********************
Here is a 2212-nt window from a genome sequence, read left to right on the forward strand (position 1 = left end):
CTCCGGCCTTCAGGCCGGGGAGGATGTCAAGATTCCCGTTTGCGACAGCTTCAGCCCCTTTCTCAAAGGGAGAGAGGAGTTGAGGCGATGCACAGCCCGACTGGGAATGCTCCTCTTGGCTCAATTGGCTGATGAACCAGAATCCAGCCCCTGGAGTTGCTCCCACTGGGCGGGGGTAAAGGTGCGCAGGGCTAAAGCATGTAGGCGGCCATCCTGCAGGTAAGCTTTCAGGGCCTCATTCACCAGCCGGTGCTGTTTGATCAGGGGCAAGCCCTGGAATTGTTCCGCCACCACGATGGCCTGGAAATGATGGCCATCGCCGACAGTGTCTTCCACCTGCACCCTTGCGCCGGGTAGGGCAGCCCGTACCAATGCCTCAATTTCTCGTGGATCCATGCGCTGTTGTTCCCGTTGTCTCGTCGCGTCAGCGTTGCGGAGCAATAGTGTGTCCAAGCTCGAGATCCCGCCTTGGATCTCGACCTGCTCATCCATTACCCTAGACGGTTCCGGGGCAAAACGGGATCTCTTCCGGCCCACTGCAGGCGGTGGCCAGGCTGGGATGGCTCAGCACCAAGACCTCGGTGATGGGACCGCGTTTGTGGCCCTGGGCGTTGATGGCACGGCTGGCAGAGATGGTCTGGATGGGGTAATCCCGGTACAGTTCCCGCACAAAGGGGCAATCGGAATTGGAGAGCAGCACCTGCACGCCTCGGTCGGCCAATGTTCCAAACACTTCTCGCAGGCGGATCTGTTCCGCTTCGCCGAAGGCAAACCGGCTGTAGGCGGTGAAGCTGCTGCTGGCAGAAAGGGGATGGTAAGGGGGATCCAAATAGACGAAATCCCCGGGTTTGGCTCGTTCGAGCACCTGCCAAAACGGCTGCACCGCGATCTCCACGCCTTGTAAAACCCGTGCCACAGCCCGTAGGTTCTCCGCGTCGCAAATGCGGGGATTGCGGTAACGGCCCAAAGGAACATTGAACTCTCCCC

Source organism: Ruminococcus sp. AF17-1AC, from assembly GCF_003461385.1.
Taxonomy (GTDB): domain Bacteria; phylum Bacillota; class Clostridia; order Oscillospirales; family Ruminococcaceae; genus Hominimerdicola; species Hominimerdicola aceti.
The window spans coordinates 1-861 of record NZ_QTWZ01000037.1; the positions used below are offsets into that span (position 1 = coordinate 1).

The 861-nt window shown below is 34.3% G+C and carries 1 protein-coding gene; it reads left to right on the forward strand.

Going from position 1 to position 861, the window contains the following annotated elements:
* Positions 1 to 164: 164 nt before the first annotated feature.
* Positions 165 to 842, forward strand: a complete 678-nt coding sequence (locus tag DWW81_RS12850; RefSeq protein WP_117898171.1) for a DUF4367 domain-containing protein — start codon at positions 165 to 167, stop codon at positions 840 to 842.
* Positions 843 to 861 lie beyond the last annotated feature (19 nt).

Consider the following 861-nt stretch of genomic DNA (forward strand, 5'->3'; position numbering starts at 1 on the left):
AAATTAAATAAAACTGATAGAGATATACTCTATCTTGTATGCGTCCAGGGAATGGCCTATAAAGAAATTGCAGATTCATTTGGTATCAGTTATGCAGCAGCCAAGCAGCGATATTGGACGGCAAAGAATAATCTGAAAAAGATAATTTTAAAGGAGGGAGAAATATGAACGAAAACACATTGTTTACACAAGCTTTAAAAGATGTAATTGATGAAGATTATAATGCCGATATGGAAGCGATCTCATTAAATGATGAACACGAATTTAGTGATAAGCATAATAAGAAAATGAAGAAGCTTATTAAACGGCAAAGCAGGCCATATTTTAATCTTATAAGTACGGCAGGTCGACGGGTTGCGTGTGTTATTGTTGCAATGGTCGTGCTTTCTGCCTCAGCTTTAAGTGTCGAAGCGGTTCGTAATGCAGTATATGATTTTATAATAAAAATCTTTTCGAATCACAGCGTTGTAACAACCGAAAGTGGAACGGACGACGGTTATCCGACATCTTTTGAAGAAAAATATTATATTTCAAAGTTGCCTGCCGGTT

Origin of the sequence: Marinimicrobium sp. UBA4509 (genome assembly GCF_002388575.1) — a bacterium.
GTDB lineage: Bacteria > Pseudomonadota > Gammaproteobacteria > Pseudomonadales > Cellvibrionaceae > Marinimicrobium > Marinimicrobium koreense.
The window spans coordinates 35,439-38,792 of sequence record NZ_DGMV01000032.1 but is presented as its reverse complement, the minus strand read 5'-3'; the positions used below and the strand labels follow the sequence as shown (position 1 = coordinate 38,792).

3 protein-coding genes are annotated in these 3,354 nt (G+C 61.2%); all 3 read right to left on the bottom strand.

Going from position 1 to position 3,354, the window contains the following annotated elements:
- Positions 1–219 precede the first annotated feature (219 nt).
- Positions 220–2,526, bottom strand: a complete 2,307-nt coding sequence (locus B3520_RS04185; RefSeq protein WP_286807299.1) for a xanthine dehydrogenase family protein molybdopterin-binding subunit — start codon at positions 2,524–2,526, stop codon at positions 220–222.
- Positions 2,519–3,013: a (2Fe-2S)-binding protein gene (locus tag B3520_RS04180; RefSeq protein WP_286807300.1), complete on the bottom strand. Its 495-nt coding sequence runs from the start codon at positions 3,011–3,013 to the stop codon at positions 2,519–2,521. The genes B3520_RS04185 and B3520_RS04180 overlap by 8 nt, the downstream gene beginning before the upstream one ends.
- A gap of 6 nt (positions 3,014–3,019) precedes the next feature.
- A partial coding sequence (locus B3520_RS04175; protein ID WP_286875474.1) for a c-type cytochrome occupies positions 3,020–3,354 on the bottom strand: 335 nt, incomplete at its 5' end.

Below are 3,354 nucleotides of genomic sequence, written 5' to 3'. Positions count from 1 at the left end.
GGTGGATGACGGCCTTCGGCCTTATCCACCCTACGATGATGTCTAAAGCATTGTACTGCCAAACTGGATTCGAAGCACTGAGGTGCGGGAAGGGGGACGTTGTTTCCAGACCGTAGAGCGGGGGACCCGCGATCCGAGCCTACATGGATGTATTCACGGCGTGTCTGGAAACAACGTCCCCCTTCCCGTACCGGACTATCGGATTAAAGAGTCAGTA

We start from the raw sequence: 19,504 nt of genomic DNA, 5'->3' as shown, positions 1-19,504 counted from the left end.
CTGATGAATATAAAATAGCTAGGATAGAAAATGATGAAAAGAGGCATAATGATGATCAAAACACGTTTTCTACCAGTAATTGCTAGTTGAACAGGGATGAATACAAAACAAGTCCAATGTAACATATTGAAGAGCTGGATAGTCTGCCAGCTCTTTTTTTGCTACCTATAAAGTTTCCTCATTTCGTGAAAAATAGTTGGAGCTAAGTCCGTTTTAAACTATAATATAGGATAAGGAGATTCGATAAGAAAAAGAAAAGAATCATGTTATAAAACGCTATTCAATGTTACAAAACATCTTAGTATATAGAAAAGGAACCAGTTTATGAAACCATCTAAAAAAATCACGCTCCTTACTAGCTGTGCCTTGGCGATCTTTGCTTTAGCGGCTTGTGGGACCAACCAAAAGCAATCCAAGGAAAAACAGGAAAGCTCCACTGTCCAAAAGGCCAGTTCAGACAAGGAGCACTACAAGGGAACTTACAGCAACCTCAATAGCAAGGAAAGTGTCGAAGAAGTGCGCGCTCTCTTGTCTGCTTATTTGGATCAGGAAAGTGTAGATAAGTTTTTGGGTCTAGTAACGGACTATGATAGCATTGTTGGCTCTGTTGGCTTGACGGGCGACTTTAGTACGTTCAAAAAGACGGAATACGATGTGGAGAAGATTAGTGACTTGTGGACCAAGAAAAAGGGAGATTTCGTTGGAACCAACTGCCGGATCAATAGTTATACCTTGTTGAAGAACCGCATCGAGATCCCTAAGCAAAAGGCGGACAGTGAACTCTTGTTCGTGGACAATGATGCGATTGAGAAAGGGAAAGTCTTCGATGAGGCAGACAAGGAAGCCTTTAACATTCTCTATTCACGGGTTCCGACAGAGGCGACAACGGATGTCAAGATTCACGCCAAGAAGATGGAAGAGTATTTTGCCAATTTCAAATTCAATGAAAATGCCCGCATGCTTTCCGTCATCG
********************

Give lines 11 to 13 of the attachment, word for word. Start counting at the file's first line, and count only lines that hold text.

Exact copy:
Consider the following 861-nt stretch of genomic DNA (forward strand, 5'->3'; position numbering starts at 1 on the left):
AAATTAAATAAAACTGATAGAGATATACTCTATCTTGTATGCGTCCAGGGAATGGCCTATAAAGAAATTGCAGATTCATTTGGTATCAGTTATGCAGCAGCCAAGCAGCGATATTGGACGGCAAAGAATAATCTGAAAAAGATAATTTTAAAGGAGGGAGAAATATGAACGAAAACACATTGTTTACACAAGCTTTAAAAGATGTAATTGATGAAGATTATAATGCCGATATGGAAGCGATCTCATTAAATGATGAACACGAATTTAGTGATAAGCATAATAAGAAAATGAAGAAGCTTATTAAACGGCAAAGCAGGCCATATTTTAATCTTATAAGTACGGCAGGTCGACGGGTTGCGTGTGTTATTGTTGCAATGGTCGTGCTTTCTGCCTCAGCTTTAAGTGTCGAAGCGGTTCGTAATGCAGTATATGATTTTATAATAAAAATCTTTTCGAATCACAGCGTTGTAACAACCGAAAGTGGAACGGACGACGGTTATCCGACATCTTTTGAAGAAAAATATTATATTTCAAAGTTGCCTGCCGGTT

Origin of the sequence: Marinimicrobium sp. UBA4509 (genome assembly GCF_002388575.1) — a bacterium.